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The Night of the Long Knives: Forty-Eight Hours That Changed the History of the World

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  • Posted January 22, 2009

    network of Hitler and his malevolent henchmen

    Maracin's popular account of the infamous Night of the Long Knives when Hitler and his henchmen murdered political rivals and numerous private German citizens who had incurred his anger or suspicions for one reason or another; in some cases, something as normal and transient as a news article. In charting the background leading up to the well-coordinated murderous purge of most persons in Germany who would even remotely resist Hitler's seizure of power, Maracin draws profiles of Hitler's top accomplices (e. g., Gobbels, Himmler) and of the major victims too. A retired criminal investigator, Maracin gives a broad view of this few hours during which Hitler laid the ground for his eventual dictatorship, showing how the many actors played their part so as to reveal Hitler's ruthlessness and dementia and the web of evil he wove.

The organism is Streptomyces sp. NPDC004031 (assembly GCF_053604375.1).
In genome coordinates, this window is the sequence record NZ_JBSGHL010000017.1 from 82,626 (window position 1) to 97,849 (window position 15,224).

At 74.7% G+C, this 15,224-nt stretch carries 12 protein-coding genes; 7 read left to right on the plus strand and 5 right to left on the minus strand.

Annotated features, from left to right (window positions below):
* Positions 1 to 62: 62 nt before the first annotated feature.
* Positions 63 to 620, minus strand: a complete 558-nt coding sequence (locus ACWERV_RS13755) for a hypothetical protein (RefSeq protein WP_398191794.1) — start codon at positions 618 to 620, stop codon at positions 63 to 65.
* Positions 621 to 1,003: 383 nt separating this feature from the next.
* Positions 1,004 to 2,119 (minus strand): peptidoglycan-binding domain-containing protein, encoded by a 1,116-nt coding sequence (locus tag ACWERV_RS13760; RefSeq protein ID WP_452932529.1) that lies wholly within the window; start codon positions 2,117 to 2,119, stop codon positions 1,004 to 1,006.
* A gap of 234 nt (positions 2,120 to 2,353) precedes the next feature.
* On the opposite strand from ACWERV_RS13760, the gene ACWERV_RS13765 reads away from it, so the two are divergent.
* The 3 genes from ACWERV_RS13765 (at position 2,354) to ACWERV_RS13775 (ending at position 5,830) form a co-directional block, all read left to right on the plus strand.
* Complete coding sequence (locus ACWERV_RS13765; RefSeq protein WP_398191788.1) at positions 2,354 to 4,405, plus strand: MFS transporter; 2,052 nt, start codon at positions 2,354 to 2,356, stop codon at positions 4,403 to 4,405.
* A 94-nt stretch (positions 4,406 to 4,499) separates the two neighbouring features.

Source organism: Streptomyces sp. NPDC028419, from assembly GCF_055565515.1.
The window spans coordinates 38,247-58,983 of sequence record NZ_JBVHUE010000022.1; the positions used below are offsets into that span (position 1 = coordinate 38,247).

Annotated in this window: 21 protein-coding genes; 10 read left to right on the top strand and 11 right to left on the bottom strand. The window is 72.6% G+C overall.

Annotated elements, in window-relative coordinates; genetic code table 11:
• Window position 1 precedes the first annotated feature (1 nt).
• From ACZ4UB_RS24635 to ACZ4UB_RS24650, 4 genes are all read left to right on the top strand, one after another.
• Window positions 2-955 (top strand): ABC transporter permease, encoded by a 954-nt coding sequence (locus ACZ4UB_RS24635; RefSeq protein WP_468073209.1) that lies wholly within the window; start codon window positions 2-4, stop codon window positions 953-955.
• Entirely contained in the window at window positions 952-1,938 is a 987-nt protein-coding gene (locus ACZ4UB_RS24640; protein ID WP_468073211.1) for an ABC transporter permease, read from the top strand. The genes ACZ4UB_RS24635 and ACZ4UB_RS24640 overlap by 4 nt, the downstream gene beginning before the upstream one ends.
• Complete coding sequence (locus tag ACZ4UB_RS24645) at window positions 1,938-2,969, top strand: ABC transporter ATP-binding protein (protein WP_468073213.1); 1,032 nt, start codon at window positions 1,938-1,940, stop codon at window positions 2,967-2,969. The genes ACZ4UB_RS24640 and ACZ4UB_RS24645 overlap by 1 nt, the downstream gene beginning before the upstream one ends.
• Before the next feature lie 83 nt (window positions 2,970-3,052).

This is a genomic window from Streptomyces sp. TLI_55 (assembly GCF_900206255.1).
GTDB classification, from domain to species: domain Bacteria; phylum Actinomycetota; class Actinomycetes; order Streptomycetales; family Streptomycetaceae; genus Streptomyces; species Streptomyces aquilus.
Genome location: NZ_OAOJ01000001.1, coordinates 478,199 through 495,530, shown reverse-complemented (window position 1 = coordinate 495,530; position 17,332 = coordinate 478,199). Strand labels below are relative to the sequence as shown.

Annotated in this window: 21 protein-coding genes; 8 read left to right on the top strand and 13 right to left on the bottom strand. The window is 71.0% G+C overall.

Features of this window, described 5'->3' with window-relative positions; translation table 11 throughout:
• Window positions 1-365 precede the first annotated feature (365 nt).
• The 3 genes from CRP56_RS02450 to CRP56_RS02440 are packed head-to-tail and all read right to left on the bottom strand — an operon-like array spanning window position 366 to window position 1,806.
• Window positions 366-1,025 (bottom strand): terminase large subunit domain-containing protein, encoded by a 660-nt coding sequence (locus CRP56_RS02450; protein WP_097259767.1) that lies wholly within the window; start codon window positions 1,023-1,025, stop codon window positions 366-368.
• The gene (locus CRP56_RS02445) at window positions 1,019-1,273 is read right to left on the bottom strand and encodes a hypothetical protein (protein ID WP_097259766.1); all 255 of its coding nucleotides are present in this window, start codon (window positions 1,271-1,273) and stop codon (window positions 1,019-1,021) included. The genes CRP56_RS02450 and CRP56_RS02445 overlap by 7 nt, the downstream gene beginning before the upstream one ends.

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  • Anonymous

    Posted July 24, 2004

    What is this book really about?

    The book aims to describe the Night of the Long Knives, yet spends the majority of its pages concentrating on background information or the events of WWII that follow. Maracin's book fails in its attempt to bring anything new to the table and relies on outdated and less than scholarly works to build its arguement. No footnotes/endnotes, either. If you know nothing of the Third Reich, this one might be a good place for background, but it's not going to be anything to write home about for any historians. Maracin's probably a good article writer for magazines, but his hanging one liners at the end of each chapter grew tedious after the first or second time.

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  • Anonymous

    Posted July 14, 2004

    An Outstanding presentation

    The author drew me into the story as if it was happening right now. He has a wonderful flow and it's a very easy read. I would recommend it to any WWII or history aficionado.

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